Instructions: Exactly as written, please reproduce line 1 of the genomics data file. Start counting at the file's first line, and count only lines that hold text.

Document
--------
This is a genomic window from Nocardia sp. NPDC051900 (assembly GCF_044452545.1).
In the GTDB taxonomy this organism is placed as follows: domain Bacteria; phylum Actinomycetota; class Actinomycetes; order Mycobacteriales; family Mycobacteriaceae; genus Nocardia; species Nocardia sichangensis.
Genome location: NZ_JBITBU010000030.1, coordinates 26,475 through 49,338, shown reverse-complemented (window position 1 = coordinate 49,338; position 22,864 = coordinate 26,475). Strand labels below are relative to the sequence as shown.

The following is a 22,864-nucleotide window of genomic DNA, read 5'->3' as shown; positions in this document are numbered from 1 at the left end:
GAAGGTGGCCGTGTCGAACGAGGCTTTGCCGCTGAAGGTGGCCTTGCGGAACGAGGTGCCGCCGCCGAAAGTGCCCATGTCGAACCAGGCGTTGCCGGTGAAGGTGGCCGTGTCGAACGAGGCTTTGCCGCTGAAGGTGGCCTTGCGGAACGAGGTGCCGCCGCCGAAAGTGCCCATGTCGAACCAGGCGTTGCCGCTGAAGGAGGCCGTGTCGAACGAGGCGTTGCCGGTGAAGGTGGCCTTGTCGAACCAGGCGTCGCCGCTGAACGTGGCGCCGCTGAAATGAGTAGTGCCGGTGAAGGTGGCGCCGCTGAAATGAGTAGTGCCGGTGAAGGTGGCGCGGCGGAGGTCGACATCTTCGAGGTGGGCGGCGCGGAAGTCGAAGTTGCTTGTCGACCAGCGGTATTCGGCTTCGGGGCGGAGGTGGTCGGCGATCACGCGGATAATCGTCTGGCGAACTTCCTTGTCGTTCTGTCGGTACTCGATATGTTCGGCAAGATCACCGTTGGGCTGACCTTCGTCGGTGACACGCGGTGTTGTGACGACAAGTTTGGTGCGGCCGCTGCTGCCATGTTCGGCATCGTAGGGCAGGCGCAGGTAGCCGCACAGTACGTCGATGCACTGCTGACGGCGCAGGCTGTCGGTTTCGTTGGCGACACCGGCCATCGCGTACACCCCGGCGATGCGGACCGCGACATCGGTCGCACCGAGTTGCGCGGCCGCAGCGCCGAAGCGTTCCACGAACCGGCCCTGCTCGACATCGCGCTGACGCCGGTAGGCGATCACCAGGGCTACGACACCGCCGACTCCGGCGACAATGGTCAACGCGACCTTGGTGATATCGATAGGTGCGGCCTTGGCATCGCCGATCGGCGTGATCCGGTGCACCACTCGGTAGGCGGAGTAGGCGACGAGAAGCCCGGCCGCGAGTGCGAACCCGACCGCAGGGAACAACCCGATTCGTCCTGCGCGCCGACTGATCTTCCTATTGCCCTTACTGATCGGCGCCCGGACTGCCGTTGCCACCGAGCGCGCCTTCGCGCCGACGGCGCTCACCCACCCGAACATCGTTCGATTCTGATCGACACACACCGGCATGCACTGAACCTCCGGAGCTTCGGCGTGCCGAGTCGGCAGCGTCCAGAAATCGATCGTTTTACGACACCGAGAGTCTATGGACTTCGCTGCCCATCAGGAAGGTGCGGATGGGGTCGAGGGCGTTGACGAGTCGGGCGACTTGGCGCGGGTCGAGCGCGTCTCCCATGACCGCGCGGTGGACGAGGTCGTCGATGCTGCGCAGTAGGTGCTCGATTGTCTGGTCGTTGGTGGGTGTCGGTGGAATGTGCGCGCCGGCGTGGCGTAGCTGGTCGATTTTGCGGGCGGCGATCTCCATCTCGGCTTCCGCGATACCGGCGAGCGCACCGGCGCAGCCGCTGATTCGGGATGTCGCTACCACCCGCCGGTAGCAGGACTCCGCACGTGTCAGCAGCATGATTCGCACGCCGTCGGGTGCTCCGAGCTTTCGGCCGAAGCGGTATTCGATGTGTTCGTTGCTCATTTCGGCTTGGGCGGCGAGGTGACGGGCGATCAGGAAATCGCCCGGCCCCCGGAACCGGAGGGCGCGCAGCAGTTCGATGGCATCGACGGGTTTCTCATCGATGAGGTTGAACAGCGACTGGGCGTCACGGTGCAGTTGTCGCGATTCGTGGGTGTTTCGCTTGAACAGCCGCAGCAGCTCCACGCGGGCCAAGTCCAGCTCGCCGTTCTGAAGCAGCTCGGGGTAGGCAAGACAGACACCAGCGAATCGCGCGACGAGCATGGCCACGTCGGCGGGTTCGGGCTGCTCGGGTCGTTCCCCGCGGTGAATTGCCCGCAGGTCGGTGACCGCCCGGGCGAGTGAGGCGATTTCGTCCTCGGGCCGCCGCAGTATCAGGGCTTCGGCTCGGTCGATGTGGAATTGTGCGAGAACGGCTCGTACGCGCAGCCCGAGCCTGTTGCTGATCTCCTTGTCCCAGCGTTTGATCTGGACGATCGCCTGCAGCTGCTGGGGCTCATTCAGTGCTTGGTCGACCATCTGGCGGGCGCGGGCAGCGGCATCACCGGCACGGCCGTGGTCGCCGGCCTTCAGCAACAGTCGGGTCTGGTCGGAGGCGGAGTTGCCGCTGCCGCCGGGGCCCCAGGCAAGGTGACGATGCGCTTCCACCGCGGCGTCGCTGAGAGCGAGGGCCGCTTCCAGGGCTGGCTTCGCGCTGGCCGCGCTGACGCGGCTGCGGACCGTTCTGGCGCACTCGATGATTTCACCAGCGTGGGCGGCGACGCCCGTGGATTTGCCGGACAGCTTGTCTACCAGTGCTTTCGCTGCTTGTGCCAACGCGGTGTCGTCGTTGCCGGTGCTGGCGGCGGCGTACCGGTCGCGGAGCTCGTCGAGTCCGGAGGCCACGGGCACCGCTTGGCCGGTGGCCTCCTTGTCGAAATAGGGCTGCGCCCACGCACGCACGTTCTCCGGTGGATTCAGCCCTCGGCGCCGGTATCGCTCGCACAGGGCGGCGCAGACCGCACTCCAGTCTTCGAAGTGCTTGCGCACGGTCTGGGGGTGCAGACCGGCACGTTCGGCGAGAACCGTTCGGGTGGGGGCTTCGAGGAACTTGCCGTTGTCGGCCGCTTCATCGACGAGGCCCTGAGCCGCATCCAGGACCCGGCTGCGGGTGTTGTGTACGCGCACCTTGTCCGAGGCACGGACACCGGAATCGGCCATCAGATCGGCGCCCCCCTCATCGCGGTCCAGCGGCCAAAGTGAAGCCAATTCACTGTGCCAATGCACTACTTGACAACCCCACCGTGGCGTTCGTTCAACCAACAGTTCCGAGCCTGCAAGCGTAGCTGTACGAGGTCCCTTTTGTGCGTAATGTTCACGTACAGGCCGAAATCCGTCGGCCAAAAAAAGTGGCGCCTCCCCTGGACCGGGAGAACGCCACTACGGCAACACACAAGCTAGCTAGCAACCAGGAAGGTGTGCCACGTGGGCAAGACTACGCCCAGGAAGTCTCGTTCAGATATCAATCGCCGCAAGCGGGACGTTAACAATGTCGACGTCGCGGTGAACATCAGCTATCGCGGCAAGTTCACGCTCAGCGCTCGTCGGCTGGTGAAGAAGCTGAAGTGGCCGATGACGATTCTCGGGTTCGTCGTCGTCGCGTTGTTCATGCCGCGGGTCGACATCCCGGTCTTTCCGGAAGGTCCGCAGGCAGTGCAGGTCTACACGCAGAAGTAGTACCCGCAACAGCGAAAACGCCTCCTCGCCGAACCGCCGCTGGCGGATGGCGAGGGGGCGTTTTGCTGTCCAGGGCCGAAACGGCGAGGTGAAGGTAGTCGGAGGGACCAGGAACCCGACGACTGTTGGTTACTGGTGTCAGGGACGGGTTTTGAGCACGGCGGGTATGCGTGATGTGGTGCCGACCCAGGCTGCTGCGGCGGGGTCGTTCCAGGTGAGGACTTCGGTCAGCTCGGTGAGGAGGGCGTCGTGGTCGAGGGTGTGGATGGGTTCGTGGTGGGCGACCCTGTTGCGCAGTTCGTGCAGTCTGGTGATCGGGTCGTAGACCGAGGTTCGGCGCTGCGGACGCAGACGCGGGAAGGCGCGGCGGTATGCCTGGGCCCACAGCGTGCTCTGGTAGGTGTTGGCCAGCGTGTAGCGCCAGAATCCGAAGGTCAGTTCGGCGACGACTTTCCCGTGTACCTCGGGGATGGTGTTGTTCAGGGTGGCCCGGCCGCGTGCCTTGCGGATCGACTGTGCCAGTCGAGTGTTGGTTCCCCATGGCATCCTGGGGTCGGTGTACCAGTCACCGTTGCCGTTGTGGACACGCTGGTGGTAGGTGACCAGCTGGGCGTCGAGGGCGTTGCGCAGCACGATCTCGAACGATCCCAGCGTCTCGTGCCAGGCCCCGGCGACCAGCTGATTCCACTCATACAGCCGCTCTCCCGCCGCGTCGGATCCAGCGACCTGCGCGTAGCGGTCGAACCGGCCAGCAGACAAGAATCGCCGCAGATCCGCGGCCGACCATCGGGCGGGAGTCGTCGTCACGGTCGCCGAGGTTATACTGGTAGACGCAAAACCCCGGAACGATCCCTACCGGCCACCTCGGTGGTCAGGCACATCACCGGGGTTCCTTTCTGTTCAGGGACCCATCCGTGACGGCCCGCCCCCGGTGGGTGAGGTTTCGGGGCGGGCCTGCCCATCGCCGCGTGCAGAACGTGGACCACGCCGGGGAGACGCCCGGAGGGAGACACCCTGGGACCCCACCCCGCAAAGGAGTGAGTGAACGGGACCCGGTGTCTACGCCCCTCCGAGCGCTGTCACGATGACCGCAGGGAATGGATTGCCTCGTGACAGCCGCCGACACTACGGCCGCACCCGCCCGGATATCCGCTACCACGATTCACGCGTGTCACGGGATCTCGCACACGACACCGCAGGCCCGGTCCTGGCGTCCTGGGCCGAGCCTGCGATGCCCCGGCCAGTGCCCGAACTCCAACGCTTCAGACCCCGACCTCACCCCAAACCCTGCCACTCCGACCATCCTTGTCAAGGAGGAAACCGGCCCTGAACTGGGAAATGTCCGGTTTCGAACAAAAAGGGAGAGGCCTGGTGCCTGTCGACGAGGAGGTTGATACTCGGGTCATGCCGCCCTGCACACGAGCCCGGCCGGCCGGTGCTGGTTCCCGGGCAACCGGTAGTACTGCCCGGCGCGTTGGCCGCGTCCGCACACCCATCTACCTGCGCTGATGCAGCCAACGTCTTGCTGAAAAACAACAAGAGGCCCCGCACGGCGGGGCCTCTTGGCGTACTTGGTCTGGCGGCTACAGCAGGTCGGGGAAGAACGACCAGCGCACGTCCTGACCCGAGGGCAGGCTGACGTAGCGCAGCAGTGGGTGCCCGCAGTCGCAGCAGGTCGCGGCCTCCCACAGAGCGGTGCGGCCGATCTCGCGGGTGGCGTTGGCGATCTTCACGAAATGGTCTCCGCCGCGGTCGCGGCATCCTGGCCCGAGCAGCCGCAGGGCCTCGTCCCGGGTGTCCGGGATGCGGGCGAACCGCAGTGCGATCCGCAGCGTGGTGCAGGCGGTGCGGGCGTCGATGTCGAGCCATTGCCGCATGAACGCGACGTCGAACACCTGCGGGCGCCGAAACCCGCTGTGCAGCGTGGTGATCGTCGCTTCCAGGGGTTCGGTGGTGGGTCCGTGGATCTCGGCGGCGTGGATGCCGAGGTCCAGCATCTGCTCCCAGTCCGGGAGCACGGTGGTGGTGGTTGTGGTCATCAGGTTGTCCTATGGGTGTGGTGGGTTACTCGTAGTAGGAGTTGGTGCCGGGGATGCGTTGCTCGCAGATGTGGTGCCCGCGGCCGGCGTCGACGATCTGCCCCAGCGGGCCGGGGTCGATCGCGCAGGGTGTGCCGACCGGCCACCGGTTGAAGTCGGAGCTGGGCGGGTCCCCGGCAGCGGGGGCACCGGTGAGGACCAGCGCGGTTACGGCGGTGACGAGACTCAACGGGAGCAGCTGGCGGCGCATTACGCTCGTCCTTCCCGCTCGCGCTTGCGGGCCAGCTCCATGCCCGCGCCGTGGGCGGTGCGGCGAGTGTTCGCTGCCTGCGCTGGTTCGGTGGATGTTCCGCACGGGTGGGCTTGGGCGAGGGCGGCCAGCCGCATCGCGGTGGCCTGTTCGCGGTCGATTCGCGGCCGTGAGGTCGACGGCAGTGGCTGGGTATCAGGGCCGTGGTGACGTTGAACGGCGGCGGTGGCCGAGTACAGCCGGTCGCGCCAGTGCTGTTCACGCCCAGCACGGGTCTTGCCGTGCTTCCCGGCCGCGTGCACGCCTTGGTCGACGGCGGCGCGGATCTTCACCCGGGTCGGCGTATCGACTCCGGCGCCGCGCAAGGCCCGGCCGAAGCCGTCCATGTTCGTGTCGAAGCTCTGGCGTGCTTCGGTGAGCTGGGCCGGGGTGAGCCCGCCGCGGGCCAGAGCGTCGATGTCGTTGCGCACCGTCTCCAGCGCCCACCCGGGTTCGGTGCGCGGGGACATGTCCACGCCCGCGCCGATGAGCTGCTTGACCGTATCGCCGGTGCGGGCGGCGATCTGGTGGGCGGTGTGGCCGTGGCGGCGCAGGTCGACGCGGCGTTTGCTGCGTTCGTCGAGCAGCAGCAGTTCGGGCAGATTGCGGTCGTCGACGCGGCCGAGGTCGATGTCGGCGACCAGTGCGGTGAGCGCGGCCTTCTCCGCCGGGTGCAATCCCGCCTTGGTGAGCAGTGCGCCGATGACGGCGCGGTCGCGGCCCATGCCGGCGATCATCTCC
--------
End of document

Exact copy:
This is a genomic window from Nocardia sp. NPDC051900 (assembly GCF_044452545.1).